Heroin is among the most commonly used illicit drugs in the United States. In fact, it’s easiest to obtain after marijuana. Heroin has lead to an increase in overdose deaths as the opioid epidemic rages across the country.
While overdose is often caused by slowed or stopped breathing, that’s not the only way that heroin can lead to dangerous medical complications. Heroin isn’t usually the first drug you think of when you hear about heart complications. Stimulants like cocaine and meth have a more direct role in heart attacks and cardiac problems, because of the way they tax your system after taking a high dose. However, heroin can also cause some serious heart-related problems.
Learn more about heroin, addiction, and heart diseases that may be avoided by seeking treatment.
Heroin use may not always have direct heart-related complications. In fact, pure heroin is like other opioids. In safe, controlled doses, it has very few severe side effects. Instead, heroin’s danger comes from its addictive potential, the likelihood of an overdose, and the use of illicit street heroin.
Heroin is bought and sold in a massive black market industry, controlled by transnational criminal organizations. Illicit heroin is shipped to the United States by boat and over the border. As it makes its way from the manufacturers to street-level dealers, it may go through several instances of adulteration. Adulteration refers to the addition of other substances to dilute the drug and spread profits. Heroin is cut with inert substances to act as filler, other chemicals for enhanced effects, and anesthetics a unique numbing effect.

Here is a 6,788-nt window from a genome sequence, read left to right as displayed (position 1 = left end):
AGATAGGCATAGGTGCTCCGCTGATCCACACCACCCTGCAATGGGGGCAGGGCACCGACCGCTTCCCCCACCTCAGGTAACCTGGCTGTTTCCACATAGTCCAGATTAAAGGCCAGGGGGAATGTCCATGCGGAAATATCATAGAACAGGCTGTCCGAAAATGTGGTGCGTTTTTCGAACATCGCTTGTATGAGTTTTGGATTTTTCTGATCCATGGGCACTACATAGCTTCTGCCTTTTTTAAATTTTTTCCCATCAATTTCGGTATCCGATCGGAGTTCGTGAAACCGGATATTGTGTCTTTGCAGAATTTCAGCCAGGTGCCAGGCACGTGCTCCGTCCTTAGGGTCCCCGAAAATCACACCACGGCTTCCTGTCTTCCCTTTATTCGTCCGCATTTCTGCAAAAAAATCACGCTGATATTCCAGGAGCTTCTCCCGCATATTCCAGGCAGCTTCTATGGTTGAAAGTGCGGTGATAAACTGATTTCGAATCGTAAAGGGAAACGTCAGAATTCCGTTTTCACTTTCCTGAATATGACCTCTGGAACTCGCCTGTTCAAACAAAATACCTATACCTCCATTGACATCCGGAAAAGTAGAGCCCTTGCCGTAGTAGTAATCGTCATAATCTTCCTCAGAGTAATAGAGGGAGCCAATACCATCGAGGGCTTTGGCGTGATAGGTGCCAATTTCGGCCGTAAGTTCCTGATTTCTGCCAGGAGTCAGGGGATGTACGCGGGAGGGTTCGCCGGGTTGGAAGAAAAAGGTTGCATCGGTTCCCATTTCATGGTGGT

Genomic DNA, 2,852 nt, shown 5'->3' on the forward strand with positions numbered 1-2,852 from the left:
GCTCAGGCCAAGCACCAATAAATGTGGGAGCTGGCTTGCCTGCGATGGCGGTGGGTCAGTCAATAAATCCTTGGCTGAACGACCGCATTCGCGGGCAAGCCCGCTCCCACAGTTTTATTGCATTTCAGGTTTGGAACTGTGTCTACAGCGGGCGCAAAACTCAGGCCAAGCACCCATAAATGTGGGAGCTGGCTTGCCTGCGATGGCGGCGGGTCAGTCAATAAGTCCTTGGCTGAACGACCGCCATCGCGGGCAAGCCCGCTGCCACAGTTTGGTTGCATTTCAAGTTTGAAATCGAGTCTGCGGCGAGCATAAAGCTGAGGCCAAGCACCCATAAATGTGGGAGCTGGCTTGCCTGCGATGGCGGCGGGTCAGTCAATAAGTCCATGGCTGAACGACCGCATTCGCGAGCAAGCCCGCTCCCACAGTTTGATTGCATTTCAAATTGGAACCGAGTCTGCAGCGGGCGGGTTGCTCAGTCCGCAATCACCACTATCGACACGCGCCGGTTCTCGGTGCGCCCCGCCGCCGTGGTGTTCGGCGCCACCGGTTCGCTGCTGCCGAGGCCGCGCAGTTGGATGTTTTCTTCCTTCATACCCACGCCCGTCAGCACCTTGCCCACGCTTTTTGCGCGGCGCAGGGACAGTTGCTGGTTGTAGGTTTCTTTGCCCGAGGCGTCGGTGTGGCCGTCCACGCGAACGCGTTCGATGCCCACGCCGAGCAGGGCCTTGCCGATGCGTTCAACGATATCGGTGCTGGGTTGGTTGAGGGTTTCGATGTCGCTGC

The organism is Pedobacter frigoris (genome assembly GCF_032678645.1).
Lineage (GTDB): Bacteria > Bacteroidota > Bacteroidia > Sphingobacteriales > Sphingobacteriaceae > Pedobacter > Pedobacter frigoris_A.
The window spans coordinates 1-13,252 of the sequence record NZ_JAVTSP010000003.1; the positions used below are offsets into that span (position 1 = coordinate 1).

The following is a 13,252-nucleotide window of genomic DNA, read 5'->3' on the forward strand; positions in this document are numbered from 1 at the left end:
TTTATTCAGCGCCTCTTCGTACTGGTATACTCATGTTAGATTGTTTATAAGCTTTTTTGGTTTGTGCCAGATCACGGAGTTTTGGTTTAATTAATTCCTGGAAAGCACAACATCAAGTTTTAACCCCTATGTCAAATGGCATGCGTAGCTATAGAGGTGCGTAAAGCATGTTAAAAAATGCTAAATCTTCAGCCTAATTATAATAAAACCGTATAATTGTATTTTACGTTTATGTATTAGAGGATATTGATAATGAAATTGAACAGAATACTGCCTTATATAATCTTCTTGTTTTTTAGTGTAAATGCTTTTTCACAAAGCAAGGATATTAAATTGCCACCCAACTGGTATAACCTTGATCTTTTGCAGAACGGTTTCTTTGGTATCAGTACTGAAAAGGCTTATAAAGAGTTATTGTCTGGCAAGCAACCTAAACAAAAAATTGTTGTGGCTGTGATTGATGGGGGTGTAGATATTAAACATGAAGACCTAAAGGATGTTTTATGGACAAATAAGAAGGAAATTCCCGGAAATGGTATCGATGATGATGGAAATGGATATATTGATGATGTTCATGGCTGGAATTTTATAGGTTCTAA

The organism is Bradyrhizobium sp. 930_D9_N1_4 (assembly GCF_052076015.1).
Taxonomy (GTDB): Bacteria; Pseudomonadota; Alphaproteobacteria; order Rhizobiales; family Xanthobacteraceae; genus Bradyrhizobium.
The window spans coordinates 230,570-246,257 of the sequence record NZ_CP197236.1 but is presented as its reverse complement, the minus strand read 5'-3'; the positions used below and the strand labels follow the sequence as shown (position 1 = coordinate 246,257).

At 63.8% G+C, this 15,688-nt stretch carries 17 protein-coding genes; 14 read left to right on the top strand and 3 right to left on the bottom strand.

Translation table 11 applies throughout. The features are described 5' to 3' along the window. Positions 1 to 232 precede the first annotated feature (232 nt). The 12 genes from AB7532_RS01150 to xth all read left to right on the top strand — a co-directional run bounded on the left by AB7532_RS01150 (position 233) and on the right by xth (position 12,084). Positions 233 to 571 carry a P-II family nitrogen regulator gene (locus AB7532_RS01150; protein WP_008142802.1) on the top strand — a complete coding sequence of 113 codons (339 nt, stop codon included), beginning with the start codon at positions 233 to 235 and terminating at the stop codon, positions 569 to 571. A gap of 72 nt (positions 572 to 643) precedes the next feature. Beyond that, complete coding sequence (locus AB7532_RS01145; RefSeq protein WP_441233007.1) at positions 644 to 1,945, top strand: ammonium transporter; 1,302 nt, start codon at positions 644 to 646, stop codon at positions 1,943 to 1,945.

Inert fillers can include powdered milk, talc, cornstarch, sugar, and flour. These non-chemicals may seem like the safest heroin additives by even they can be dangerous. Powder substances like cornstarch and flour can coagulate and clump up. When they are injected into the vein along with heroin, they can cause blood clots, causing serious complications.
Clots can break off and travel to the heart or brain, causing cardiac arrest or stroke. They can also cause blood vessels to rupture, causing internal bleeding and a lack of blood to vital organs.
It can also cause deep vein thrombosis, which is when a clot forms in a major vein in your arms, legs, pelvis, lungs, or brain. In the extremities, a deep vein clot can cause weak limbs, pain, and other complications. If the vein ruptures or if the clot travels, it can be deadly.
Intravenous heroin use comes with its own set of risks and side effects. Repeated use of the same vein can cause it to collapse. Collapsed veins can cause poor circulation and even increase your risk of stroke and heart problems. In some cases, collapsed veins can heal as the swelling goes down. Collapsed veins can be caused by overuse of a vein, blunt needles, irritating contaminants, and poor injection technique.
Using dirty needles is often associated with contracting serious bloodborne diseases like HIV and hepatitis. However, it can also cause potentially deadly infections that affect the blood vessels and heart valves. These complications can also increase your risk of heart-related problems.